This article by Staplers et al in published in the Journal of Advanced Nursing June 2017 volume 73 number 6
Aims: To examine nurse-perceived quality of care, controlling for overall job satisfaction among critical care nurses and to explore associations with work environment characteristics.
Background: Nurse-perceived quality of care and job satisfaction have been positively linked to quality outcomes for nurses and patients. Much evidence exists on factors contributing to job satisfaction. Understanding specific factors that affect nurse-perceived quality potentially enables for improvements of nursing care quality.
Design: A multicentre survey was conducted in three Dutch intensive care units.
Methods: The Dutch version of the Essentials of Magnetism II questionnaire was used; including the single-item indicators: (i) nurse-perceived quality of care; (ii) overall job satisfaction; and (iii) 58 statements on work environments. Data were collected between October 2013 – June 2014.
Results: The majority of 123 responding nurses (response rate 45%) were more than satisfied with quality of care (55%) and with their job (66%). No associations were found with nurse characteristics, besides differences in job satisfaction between the units. After controlling for job satisfaction, nurse-perceived quality was positively associated with the work environment characteristics: adequacy of staffing, patient-centeredness, competent peers and support for education. Patient-centeredness and autonomy were the most important predictors for overall job satisfaction.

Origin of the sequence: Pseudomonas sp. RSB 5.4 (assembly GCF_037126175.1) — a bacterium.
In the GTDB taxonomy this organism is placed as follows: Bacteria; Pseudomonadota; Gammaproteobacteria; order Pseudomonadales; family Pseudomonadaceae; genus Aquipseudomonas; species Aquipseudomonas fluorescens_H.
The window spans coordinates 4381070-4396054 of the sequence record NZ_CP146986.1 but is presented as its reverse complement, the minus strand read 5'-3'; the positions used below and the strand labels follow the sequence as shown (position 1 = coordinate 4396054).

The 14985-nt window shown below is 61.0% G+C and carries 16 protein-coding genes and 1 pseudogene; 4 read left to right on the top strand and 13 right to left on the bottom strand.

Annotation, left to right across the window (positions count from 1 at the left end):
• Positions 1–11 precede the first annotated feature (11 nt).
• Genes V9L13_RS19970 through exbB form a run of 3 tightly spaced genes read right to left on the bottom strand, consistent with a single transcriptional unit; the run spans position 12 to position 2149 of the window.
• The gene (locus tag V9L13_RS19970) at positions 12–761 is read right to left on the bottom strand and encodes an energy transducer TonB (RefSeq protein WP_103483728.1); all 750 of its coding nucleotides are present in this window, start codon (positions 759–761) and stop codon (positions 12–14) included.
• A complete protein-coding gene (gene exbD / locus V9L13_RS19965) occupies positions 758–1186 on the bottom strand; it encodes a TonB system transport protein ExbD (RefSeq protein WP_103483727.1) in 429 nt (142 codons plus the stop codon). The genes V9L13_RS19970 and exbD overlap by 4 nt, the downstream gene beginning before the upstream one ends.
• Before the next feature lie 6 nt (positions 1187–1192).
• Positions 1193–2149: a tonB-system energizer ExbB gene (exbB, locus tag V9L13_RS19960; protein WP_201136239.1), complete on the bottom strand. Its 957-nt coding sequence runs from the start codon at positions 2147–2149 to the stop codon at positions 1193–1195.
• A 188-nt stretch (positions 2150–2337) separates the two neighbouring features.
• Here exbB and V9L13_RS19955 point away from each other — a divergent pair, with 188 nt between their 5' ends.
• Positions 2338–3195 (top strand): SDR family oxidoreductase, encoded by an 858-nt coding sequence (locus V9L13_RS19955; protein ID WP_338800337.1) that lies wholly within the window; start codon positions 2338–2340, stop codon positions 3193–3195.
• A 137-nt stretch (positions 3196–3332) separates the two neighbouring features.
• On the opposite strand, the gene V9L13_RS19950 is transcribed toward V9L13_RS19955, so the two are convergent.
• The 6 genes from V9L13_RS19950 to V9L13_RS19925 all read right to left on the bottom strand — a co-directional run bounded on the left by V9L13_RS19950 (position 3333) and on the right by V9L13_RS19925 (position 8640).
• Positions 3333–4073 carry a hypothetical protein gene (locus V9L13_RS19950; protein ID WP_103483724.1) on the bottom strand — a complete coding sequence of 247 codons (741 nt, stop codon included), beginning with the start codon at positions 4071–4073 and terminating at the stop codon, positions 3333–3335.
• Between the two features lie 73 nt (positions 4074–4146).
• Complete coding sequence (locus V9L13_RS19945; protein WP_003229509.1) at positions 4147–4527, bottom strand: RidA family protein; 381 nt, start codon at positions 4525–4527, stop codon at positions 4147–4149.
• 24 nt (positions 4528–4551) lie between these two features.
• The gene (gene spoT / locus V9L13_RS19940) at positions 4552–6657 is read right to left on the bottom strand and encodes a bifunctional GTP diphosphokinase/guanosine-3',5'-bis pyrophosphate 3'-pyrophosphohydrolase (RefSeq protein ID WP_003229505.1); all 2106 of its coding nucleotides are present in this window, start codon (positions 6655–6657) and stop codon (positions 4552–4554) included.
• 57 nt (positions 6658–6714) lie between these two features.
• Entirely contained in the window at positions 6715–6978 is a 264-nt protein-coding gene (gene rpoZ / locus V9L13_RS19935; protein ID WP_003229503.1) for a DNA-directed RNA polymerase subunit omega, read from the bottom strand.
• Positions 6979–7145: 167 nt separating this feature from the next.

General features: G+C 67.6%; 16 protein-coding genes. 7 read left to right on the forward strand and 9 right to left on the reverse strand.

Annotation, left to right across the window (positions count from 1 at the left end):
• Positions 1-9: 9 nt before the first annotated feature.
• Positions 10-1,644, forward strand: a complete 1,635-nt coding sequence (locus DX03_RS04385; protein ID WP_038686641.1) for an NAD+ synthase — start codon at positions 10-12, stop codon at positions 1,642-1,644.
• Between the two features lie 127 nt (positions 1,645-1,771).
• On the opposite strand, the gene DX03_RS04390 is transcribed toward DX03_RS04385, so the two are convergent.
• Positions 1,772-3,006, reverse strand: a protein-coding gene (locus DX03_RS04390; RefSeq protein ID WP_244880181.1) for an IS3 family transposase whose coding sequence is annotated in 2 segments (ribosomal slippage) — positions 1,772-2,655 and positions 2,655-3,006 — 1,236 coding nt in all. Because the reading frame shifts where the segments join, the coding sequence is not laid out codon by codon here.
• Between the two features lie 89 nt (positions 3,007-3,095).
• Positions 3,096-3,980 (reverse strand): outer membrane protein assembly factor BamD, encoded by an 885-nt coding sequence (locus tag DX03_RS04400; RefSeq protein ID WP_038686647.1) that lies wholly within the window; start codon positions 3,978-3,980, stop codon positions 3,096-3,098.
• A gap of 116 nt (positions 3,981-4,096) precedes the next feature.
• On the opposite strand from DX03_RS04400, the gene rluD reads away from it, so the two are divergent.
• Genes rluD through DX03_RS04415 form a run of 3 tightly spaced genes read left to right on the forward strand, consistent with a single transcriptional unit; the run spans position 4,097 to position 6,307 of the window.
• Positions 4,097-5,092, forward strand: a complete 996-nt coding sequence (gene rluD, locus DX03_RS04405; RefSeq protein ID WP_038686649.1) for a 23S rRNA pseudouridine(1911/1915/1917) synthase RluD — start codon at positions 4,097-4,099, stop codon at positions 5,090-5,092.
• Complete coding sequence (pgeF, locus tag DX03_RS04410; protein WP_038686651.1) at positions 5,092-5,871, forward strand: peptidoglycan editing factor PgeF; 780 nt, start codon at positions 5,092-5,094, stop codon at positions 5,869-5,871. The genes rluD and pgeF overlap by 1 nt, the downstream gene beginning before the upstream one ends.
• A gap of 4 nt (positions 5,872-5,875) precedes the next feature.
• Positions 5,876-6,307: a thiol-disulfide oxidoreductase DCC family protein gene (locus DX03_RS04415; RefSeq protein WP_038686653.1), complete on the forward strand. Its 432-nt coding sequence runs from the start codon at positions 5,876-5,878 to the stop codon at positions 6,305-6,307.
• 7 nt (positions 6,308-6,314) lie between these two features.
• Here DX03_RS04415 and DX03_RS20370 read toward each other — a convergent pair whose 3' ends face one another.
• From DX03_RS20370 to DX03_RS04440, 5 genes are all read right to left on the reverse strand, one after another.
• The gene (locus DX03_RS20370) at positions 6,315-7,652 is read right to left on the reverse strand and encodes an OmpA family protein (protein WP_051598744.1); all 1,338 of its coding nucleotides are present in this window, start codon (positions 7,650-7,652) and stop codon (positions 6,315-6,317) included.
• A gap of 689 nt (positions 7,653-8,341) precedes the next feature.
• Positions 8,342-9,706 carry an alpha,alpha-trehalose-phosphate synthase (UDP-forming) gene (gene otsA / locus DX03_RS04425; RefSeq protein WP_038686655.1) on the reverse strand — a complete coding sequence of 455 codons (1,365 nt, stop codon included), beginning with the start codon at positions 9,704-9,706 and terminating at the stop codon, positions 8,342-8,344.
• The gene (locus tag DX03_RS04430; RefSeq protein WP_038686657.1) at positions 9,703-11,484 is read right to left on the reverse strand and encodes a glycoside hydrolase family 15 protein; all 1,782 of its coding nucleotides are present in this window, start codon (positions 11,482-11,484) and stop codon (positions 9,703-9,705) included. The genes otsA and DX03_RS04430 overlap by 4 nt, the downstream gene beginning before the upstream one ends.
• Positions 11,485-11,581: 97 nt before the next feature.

Conclusion: Factors that contribute to nurse-perceived quality of care in intensive care units, independent from the effects of overall job satisfaction, were identified. Hereby, offering opportunities to maximize high quality of care to critically ill patients. Research in a larger sample is needed to confirm our findings.
The physical copy of available Journal of Advanced Nursing is available in the Healthcare Library on Level D of Rotherham Hospital.